The latest NAAIM Survey of Manager Sentiment survey of active money managers showed the most bearish reading since May last year.

"The May survey from 2012 corresponded very closely with the pullback lows from that period," Arbeter wrote.

He projects the S&P 500 will reach 1800 by year's end. That translates to roughly 180 for SPY, up 12% from Friday's close.

S&P Sales And Earnings Growth

The S&P companies as a whole reported flat sales in the first quarter. Analysts on average see 1.8% growth for the second quarter, according to Thomson Reuters. So far 97 companies have lowered earnings estimates for Q2, while 15 have raised guidance.

Sales may be weak, but earnings per share have risen to new highs thanks to companies buying back shares. In turn, profits are distributed among fewer shares. S&P companies have spent a total of $702 billion on buybacks and dividends over the four quarters ended in March, according to Yardeni Research.

Earnings growth should support share prices, Ed Yardeni, president of Yardeni Research wrote in his briefing Friday. 2013 forward earnings, forecast by companies and analysts, rose to a record high of $117.09 a share, up 3.6% over last year, as of June 20. Analysts project earnings of $123.65 for 2014.

Business spending has been rising along with forward earnings. And consumers, who account for more than two-thirds of the second, are the most confident since January 2008. Yardeni expects the S&P 500 to trade sideways this summer and end the year between 1665 and 1700, which translates to 166.50 to 170 for SPY.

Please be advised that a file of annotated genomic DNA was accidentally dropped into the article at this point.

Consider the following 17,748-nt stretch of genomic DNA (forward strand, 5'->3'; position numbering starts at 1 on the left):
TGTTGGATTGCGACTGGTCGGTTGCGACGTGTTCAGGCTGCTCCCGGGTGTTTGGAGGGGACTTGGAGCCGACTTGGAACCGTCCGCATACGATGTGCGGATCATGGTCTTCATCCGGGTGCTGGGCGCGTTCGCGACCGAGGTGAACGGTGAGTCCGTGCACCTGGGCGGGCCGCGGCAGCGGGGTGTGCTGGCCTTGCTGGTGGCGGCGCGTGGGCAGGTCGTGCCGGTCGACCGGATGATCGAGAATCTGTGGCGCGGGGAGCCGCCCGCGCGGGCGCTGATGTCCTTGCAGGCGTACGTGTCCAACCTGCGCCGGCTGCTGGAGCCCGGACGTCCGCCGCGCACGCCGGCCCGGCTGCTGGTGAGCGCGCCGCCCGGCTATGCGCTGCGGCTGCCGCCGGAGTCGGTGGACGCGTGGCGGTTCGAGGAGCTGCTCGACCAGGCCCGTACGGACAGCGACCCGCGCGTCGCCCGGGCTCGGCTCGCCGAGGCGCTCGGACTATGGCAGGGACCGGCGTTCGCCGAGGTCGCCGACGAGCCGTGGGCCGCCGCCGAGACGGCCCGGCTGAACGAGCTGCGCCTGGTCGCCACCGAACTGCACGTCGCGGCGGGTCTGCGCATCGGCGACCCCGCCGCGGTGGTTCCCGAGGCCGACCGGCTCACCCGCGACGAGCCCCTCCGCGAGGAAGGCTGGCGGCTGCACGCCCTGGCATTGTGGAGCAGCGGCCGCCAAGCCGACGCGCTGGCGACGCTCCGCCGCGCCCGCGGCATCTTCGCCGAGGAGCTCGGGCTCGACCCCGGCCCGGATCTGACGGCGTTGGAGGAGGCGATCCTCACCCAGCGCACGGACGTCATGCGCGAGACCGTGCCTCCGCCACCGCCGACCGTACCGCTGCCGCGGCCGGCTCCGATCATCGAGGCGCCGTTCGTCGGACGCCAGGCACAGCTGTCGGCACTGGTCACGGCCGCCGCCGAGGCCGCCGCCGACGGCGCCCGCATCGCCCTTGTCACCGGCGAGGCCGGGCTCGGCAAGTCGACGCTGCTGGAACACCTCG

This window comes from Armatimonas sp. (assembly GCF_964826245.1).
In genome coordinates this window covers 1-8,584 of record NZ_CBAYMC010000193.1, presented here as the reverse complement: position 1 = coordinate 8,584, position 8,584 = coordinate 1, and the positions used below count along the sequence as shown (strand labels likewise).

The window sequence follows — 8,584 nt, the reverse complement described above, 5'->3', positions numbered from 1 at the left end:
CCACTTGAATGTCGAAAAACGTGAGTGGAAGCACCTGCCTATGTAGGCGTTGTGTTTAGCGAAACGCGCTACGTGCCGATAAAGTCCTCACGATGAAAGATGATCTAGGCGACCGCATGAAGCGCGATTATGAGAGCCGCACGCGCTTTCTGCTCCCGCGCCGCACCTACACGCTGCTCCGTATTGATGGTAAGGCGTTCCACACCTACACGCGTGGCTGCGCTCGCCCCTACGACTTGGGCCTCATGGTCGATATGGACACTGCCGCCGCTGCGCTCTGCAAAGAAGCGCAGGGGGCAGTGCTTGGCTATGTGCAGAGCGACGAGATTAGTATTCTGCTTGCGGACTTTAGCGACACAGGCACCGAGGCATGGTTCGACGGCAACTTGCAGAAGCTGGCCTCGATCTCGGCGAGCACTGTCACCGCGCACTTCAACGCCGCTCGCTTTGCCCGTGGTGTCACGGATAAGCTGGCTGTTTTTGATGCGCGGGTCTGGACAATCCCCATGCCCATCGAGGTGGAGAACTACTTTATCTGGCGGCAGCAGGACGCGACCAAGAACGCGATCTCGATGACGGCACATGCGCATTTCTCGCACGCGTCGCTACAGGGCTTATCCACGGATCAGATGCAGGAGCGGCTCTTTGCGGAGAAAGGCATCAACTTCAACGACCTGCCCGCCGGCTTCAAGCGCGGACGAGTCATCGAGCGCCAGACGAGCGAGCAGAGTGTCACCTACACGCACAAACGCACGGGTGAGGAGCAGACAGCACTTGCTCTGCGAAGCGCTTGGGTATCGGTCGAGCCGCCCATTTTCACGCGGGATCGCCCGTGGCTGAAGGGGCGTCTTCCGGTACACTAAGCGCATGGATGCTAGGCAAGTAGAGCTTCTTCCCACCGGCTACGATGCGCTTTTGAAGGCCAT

June And Q2 ETF Flows

Investors yanked nearly $10 billion, or 1% of assets, from equity ETFs in June. They put in $7.7 billion, or 0.7% of assets, during the second quarter, according to Lipper Inc.

Bond ETFs bled $9.7 billon, or $4.6% of assets, in June. They added $2.46 billion, about 1% of assets, in second quarter.

ETFs investing in European stocks enjoyed the greatest inflow over the same periods. They attracted $1.4 billion, or 10% of assets, in June and a total of $1.7 billion, or 8% of assets, in Q2.

Emerging market ETFs experienced the highest degree of outflow in June and second quarter. They shed $6.3 billion, or nearly 10% of assets, in June and $10.3 billion, or 9.6% of assets, for Q2. Emerging market bond ETFs spilled $1.5 billion, or nearly 16% of assets, in June. Their outflow totaled $1.4 billion, or 12% of assets, in Q2.

The rate of emerging market debt redemption is the greatest since the 2008 bear market, Bank of America Merrill Lynch strategists wrote in a report released June 27. Heavy outflow has marked a turnaround for emerging markets in the past, which leads them to believe the likelihood of a bounce is high.

Follow Trang Ho on Twitter@TrangHoETFs.

The views and opinions expressed herein are the views and opinions of the author and do not necessarily reflect those of Nasdaq, Inc.

The views and opinions expressed herein are the views and opinions of the author and do not necessarily reflect those of Nasdaq, Inc.